Just a fan site. Looking for official stuff? Try microware.com.

http://os9al.com Ed# 02-03-15 18:47

{pwd}
OS-9 Evolution
home action appnotes consultants history links os-9 al systems vendors

5,794 visits (1 today, 2 this week, 17 this month, 338 this year) [1 yesterday. Best day was 8 visitors]

OS-9 Evolution by OS-9 Al

The Color Computer crowd knows OS-9 primarily from the Tandy/Radio Shack Color Computer port. Since the CoCo was based on a Motorola evaluation board known as a "Color Bug", and Microware was working closely with Motorola to develop a high performance operating system for the next generation 6809 chip, it seems likely that the connection between Microware and Tandy was Motorola. (Motorola, in 1995, "bought in" to Microware and owns around 11%.)

An evaluation board is an often simple "computer" designed to demonstrate the capabilities of various components. In the case of the Color Bug, it was designed to show off the 6809 processor and a VDG display chip. Various manufacturers often base their products closely to the design of such boards, which is more or less what Radio Shack chose to do. Modern day evaluation boards from Motorola include the 821ADS, which is a PowerPC based unit with LCD controller, PCMCIA slot, serial and sound/modem support, as well as IrDA support. It also has a Microware-done port of OS-9000 available, including MAUI, the Multimedia Application User Interface (graphics and sound) portion of the D.A.V.I.D. digital television package. Just think - if home computers still existed today as they did a decade ago, perhaps something like this would be the basis for the next Tandy home computer that could run OS-9? During the dawn of the 1990s, a movement towards advanced home OS-9 machines was underway. No less than three companies were attempting to create hobbyist style OS-9/68000 hardware. "Industrial" machines existed, but usually they lacked things such as printer ports and graphics support. Kenneth-Leigh Enterprises (later known as Interactive Media Systems) had Kevin Pease and others working on the MMI system. Due to a naming conflict, the system became the MM/1. This computer was based on the existing chipset used in Phillips' Compact Disc Interactive (CD-i) players..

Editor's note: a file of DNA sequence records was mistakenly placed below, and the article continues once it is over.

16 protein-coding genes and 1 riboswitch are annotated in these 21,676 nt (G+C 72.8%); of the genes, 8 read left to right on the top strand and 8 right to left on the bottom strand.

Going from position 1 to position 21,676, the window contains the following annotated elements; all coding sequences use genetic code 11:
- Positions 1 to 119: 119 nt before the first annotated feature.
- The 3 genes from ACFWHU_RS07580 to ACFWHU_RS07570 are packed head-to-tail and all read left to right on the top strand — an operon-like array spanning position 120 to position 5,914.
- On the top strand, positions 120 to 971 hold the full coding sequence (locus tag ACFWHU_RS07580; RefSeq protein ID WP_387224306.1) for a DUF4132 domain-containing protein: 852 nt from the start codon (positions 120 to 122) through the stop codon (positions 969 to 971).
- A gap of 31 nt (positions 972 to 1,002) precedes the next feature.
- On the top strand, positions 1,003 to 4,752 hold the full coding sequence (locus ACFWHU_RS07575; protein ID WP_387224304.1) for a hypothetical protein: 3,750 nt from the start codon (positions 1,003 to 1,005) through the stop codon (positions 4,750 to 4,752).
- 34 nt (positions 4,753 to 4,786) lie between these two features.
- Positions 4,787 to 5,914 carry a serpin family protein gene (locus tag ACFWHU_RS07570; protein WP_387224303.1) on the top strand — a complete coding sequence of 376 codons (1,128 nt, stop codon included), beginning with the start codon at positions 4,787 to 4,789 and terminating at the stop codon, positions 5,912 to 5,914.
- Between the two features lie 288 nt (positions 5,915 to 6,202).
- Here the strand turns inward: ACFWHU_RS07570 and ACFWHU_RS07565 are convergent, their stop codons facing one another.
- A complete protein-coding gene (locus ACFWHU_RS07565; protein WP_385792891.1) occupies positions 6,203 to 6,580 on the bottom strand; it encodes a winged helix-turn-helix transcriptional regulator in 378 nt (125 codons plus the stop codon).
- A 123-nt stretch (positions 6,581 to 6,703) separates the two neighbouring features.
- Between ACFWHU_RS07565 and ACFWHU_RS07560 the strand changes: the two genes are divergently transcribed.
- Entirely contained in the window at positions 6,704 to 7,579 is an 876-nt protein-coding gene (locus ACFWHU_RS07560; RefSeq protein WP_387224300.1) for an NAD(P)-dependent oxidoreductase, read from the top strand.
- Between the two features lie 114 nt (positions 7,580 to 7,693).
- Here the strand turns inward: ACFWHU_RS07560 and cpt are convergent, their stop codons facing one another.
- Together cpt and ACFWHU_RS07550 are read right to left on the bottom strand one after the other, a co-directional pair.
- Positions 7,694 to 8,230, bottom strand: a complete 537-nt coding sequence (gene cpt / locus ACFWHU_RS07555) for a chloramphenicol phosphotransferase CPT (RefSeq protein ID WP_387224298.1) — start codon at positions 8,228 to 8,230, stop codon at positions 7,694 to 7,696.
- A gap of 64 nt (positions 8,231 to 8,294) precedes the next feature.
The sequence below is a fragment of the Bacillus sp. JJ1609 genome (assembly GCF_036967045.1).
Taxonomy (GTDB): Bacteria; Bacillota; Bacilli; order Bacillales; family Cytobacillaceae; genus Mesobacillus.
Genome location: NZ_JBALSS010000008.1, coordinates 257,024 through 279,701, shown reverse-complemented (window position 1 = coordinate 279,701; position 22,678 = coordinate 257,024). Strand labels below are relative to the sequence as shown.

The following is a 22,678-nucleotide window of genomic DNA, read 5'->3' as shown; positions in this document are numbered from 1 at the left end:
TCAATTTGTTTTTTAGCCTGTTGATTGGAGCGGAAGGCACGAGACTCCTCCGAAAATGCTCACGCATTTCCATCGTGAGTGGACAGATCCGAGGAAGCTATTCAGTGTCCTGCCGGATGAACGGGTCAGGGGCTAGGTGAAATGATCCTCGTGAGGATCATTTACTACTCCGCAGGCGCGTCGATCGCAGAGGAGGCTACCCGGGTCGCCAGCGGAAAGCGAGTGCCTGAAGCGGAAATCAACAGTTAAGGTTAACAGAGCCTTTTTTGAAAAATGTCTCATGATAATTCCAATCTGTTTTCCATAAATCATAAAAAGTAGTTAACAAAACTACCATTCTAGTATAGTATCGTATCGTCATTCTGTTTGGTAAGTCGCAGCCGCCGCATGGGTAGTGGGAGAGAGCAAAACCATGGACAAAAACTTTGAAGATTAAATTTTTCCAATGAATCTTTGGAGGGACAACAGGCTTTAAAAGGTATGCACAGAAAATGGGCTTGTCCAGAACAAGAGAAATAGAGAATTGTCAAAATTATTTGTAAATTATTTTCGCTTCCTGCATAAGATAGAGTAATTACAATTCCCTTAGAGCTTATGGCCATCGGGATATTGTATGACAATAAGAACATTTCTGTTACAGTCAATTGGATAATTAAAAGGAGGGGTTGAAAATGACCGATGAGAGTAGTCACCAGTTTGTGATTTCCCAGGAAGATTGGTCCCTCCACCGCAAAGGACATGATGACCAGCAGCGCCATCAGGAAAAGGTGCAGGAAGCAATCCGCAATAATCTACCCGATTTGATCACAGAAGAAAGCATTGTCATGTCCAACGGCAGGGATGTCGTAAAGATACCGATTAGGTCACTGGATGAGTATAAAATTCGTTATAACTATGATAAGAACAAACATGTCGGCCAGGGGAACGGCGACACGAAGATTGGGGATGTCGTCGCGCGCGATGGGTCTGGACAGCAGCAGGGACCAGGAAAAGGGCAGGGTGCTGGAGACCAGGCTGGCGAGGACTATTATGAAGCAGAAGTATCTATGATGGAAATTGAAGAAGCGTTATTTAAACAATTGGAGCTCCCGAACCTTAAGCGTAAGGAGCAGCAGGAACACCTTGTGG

To Be Continued...

References:

Comments:

home action appnotes consultants history links os-9 al systems vendors

Site contents © 2001-2002 by Allen Huffman. OS-9 and all related trademarks belong to Microware Systems Corporation (or, I guess, RadiSys since they now own Microware). This site has no affiliation with Microware (or RadiSys). While I would like to think that every bit of information on this site is accurate, most likely there are many errors. If you need official information about anything discussed here, go to the manufacturer. I'm just an end user who enjoys the product. Peace.